Hooded crane - The Hooded Crane breeds in south-central and south-eastern Siberia. Breeding is also suspected in Mongolia. Over 80% of its population winters at Izumi, southern Japan. There are also wintering grounds in South Korea and China.
Hooded Crow - The Carrion Crow was one of the many species originally described by Linnaeus in his 18th century work Systema Naturae and it still bears its original name of Corvus corone.
Hooded Cuckooshrike - Its natural habitat is subtropical or tropical moist montanes.
Hooded Gnateater - Its natural habitats are subtropical or tropical dry forests and subtropical or tropical moist lowland forests.
Hooded Grebe - The Hooded Grebe , is a medium-sized grebe found in the southern region of South America. It grows to about 34 cm in length, and is black and white in color . It is found in isolated lakes in the most remote parts of Patagonia, and spends winters along the coast of the same region.
Hooded Grosbeak - The Hooded Grosbeak is a passerine bird found in the highlands of Central America, principally in Mexico.
Hooded Merganser - The Hooded Merganser is a small duck and is the only member of the genus Lophodytes.
Hooded Monarch - Its natural habitat is subtropical or tropical moist lowland forests.
Hooded Munia - The Hooded Munia is a small munia. It is whitish below, brown above and has a golden to orange rump. It is unlikely to be confused with other birds in its range. The juvenile is similar in appearance to the much larger in size juvenile Grand Mannikin L. grandis.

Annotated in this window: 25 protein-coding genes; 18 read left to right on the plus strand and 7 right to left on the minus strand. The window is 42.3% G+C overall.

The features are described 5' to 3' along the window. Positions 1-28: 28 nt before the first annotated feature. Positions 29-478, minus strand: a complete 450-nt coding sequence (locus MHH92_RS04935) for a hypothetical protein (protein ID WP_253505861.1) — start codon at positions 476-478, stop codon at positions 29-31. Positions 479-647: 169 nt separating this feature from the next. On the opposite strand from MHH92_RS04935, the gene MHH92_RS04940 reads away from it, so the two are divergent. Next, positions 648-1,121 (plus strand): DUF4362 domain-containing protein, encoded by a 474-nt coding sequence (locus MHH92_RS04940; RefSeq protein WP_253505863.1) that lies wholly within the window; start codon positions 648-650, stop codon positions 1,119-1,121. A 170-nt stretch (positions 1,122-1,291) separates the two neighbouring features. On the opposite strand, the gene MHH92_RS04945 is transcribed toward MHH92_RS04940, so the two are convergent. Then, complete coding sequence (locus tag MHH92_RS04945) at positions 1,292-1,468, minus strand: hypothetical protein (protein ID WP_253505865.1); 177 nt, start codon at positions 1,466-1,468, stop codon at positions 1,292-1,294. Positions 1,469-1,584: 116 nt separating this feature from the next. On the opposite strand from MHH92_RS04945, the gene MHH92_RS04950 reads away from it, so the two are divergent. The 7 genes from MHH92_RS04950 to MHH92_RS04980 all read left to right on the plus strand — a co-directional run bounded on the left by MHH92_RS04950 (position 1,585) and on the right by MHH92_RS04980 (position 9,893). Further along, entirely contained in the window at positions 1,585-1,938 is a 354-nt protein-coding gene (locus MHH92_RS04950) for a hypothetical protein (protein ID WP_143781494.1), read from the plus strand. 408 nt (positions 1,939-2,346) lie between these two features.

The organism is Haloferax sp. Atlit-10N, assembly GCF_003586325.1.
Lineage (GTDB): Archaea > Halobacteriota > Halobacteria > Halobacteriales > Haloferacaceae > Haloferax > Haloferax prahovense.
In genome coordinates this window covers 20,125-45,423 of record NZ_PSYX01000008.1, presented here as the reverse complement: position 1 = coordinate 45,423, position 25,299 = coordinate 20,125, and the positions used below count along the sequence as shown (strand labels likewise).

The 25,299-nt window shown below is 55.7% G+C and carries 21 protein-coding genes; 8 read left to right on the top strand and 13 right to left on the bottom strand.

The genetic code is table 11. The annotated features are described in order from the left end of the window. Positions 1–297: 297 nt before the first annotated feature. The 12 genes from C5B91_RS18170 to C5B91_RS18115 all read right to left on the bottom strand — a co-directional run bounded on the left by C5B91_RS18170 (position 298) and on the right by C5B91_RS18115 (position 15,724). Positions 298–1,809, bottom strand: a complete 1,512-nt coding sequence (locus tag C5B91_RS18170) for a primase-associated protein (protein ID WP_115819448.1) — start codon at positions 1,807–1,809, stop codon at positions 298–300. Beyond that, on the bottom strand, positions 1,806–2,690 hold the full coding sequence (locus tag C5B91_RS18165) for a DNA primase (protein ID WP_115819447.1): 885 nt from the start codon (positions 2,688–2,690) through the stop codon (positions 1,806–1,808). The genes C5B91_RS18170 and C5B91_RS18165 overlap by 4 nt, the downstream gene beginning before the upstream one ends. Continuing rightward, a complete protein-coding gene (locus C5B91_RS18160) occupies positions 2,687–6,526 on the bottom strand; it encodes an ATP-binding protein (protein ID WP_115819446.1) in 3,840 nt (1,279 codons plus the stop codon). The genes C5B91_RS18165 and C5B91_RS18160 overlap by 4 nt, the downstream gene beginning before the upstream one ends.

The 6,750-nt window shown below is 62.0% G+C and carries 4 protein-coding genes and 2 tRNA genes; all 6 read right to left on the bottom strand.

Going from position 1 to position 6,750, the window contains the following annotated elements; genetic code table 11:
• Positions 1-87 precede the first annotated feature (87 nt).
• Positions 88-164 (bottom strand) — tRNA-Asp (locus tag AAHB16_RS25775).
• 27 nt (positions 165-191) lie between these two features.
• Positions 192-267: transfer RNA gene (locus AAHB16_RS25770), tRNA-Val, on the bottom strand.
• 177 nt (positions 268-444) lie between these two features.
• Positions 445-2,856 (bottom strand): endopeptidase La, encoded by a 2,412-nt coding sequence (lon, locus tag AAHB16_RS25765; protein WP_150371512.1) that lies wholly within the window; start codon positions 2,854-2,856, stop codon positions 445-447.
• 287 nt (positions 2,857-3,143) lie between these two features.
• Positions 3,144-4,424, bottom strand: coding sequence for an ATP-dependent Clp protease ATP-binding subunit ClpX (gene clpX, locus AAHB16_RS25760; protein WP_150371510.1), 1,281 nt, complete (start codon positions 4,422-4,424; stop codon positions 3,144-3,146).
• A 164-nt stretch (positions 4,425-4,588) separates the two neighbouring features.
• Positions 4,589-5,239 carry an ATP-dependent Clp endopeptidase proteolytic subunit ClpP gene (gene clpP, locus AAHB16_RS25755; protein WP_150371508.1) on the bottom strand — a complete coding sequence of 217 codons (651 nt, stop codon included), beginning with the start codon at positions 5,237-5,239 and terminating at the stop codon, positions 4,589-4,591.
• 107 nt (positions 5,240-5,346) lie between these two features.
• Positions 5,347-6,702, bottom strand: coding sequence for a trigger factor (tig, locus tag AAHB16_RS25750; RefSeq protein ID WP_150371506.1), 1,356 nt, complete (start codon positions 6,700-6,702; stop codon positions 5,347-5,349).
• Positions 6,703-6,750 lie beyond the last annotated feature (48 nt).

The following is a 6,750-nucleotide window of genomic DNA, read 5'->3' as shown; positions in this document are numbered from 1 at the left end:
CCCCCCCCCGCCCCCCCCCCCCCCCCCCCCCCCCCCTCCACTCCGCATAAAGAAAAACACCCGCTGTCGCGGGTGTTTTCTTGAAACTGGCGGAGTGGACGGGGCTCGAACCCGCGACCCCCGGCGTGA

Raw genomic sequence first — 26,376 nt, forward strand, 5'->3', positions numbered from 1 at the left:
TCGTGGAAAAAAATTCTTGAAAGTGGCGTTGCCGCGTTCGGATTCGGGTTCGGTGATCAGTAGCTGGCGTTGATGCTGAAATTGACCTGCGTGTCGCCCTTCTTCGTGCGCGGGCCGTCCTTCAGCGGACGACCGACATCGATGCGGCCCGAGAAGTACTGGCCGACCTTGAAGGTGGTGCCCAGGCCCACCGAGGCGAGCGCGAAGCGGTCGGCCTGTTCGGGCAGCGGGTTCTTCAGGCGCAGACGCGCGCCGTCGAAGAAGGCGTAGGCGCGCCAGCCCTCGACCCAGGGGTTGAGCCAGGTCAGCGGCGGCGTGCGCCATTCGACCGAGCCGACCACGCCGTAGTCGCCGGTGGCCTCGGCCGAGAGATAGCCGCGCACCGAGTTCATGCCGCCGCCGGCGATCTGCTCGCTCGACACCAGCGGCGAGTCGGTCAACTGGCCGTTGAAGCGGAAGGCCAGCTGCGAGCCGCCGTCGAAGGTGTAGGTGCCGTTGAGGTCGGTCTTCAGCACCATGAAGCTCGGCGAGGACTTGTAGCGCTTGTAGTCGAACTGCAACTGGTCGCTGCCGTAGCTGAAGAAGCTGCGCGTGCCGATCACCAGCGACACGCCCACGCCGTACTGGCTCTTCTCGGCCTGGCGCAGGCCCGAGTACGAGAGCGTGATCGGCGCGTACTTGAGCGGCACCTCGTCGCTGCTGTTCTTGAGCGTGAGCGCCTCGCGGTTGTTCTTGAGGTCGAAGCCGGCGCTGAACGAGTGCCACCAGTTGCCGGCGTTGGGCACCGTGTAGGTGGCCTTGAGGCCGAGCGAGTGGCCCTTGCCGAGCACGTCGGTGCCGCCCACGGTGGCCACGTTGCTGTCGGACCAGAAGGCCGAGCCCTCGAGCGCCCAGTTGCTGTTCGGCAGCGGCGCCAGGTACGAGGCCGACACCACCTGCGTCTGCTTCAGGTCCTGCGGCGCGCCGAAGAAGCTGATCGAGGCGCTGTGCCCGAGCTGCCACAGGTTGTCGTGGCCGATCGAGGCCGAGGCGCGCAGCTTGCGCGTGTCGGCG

Hooded Parrot - An Australian endemic, the Hooded Parrot inhabits to semi-arid areas of northeast Northern Territory. It nests in a termite mound. The female lays two to four white eggs. The diet consists mainly of seeds, berries and vegetables.
Hooded Pitohui - This species and its two close relatives, the Variable Pitohui and the Brown Pitohui, were the first documented poisonous birds. A neurotoxin called homobatrachotoxin found in the birds' skin and feathers, causes numbness and tingling in those touching the bird.
Hooded Pitta - Hooded Pittas can reach a length of 16 to 19 cm and a weight of 42 to 70 g. Their diet consists of various insects , which they hunt on the ground, and berries. In the breeding period, which lasts from February to August, they build nests on the ground; both parent take care of the eggs and the fledglings. They are highly territorial and their fluty double-noted whistle calls can be constantly heard from their territories, sometimes throughout the nights.